While the idea of the Picks to Click article is to answer the common question Eric and I get of who we think will move up the prospects rankings and appear on the top 100 next year, the 2019 Impact Prospects list is the answer to which prospects will make the biggest impact in the big leagues this season. The standard I’m using is my own personal projected WAR, so position, defense, anticipated health, and opportunity to play all matter. In most cases, my projections and Steamer match pretty closely, but there are instances where a playing time variance, or an in-depth knowledge of a player’s tools, have shaped my projected WAR and caused them to diverge.
This isn’t explicitly for fantasy purposes, though I’m sure some of you will use it for that, as Paul Sporer has already told me he plans to. I like this exercise more as a chance to project which of the prospects Eric and I spend so much time thinking about will do best just in 2019. It also gives me a chance to offer some early insight into how the Rookie of the Year race might shake out. (You’ll be shocked to learn I think Guerrero (AL), and Robles and Senzel (NL) will feature prominently in those conversations.) I’m sure you could drive a truck through the holes this list will have at the end of the season, but that’s never stopped me before.
|Player Name||Pos||Age||Team||FV||Proj. WAR|
|1||Vladimir Guerrero, Jr.||3B||19.9||TOR||70||3.8|
|23||Fernando Tatis, Jr.||SS||20.1||SDP||65||0.6|
Others of note: Dylan Cease (RHP, CHW), Luiz Gohara (LHP, ATL), Keston Hiura (2B, MIL), Mitch Keller (RHP, PIT), Andrew Knizer (C, STL), Jonathan Loaisiga (RHP, NYY), Francisco Mejia (C, SDP), Casey Mize (RHP, DET), Sean Murphy (C, OAK), Keibert Ruiz (C, LAD), A.J. Puk (LHP, OAK), Kyle Wright (RHP, ATL)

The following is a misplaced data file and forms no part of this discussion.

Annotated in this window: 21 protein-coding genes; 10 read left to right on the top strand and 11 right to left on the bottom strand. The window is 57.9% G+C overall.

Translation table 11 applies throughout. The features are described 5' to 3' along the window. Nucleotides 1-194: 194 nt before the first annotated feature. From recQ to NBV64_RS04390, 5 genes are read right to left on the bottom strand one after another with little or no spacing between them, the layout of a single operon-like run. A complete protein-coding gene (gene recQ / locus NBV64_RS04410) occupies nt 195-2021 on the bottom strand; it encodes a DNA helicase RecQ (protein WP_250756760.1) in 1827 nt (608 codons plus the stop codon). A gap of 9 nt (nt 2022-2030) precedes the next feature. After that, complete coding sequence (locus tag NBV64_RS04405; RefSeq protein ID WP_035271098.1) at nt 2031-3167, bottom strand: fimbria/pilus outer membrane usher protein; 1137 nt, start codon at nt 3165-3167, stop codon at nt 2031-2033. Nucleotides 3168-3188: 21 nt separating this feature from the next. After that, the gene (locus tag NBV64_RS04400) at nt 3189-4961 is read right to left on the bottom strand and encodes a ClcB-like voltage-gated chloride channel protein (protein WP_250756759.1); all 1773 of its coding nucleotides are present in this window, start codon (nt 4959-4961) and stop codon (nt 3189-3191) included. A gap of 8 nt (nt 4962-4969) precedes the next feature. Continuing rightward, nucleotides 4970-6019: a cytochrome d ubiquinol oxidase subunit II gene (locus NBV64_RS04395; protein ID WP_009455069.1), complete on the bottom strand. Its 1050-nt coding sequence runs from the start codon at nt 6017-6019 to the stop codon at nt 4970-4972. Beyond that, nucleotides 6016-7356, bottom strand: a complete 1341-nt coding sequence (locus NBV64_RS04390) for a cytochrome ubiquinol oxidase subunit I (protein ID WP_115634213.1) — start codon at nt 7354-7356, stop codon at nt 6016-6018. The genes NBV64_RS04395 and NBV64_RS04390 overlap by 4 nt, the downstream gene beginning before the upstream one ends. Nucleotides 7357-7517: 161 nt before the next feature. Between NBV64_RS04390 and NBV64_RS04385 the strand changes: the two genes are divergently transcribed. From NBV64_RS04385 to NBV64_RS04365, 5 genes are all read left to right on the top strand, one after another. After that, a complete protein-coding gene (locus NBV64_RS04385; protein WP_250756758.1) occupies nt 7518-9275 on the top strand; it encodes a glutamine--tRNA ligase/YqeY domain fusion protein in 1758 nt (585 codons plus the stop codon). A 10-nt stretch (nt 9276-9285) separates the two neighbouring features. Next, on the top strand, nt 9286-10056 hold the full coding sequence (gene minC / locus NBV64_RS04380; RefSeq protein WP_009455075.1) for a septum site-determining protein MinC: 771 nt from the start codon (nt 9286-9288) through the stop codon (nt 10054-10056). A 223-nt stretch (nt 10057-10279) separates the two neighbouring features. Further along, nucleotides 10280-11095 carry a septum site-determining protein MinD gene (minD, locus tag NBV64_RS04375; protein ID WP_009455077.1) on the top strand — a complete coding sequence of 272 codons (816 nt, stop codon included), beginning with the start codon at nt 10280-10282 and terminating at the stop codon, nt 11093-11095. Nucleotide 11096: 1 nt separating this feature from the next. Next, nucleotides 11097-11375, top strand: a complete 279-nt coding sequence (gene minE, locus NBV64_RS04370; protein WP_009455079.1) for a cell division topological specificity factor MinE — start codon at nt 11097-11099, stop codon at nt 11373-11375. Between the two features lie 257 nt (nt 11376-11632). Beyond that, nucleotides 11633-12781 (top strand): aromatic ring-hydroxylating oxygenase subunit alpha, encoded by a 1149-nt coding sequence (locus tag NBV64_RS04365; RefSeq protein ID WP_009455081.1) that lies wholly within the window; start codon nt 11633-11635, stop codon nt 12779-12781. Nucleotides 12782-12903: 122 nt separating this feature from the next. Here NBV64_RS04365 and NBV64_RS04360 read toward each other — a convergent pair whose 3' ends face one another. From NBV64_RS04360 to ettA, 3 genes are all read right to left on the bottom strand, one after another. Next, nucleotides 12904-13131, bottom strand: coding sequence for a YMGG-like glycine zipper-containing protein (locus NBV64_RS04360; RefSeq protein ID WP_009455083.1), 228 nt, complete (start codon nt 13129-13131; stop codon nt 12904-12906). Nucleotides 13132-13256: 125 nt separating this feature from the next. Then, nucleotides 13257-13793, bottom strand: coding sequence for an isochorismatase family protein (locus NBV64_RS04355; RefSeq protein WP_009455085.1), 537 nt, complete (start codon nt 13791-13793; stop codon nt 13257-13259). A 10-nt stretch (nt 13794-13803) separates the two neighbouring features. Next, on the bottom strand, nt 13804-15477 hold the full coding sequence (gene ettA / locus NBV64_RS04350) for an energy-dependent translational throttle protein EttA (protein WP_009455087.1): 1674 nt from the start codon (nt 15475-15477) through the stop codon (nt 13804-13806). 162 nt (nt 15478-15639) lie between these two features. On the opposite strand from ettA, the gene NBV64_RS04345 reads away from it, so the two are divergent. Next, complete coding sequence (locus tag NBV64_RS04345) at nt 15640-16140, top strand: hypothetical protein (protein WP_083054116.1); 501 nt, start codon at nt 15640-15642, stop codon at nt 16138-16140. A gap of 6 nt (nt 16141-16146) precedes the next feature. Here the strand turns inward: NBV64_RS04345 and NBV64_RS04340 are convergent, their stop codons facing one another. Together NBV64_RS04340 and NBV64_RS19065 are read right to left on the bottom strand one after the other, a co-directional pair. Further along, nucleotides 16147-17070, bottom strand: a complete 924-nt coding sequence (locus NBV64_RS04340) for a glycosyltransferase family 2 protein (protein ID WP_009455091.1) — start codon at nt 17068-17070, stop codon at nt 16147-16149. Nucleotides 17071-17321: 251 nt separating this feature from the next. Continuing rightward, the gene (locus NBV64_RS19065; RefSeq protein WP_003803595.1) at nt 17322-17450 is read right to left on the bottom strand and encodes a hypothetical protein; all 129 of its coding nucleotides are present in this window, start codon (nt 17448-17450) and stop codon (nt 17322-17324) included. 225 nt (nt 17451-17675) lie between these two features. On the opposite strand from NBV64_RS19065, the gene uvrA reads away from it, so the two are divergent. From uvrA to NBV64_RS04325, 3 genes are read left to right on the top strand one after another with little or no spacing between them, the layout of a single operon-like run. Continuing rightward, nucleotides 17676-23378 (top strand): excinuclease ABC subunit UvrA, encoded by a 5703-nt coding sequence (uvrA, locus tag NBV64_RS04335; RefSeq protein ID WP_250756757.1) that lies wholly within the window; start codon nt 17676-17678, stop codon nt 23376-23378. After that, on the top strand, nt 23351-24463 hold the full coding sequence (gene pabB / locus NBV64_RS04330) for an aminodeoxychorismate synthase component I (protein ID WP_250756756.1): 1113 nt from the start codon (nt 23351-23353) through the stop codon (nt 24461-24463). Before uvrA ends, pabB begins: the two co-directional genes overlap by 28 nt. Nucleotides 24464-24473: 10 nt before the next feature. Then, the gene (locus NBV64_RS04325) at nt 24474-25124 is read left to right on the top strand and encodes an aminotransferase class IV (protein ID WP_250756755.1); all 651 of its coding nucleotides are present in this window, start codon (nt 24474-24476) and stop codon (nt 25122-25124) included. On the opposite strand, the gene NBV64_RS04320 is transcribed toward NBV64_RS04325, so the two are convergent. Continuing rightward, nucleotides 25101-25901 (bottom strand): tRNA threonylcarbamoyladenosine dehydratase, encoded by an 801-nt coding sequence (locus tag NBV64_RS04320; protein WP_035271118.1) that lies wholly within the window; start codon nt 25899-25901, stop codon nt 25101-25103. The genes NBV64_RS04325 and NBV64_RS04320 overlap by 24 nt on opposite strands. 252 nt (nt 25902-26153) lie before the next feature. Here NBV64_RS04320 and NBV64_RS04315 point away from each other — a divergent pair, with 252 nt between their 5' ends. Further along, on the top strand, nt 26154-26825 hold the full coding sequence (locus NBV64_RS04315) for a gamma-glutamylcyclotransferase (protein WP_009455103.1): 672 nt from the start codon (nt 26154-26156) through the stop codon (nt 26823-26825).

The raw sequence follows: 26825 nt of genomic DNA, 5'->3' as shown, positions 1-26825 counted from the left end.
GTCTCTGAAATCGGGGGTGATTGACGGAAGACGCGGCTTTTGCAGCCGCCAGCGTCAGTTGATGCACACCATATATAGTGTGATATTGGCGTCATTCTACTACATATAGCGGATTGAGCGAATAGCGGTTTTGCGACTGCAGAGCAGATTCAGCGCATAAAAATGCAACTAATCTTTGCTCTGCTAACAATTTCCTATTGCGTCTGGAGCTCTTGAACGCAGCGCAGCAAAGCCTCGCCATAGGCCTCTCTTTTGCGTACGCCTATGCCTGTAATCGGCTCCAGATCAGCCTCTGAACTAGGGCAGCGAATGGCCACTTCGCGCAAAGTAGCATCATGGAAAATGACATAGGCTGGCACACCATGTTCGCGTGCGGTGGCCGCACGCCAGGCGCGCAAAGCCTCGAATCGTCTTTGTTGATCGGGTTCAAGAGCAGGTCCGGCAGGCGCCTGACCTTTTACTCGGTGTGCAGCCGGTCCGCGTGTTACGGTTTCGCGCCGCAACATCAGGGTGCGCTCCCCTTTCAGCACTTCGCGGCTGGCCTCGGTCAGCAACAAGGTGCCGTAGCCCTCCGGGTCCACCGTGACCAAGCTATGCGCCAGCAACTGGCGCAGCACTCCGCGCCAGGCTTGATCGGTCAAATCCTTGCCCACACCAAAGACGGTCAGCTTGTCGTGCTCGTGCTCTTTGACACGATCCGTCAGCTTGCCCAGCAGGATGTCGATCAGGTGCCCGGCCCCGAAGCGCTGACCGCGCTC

Vladito continues to lead our rankings. He’s the best prospect in the game, he should spend essentially the whole year in the big leagues, he’s polished, and he offers some defensive value. The top ten or so on my list all appear to be solid, everyday players who have the inside track on an everyday job starting on or around Opening Day, and I think they’ll be able to keep those jobs if they get them.
The next half dozen or so players have a good chance of spending most of the year in the majors (Nate Lowe), only need one injury to get serious playing time (Tucker), or have an uneven enough past that we aren’t sure they’ll be able to stick and stay healthy the whole season. Honeywell, Luzardo, and Reyes all have elbow surgery in their injury history, so even with a great season, they may be on an innings limit; James may be a bullpen fit.
The last group of players are either part-timers (Hampson looks like a utility guy, Toussaint and Sheffield could start and relieve, and Riley may begin the year in Triple-A and wait for an injury on the big league roster), or are top prospects who project to come up for the second half of the season (Tatis, Paddack, and Whitley).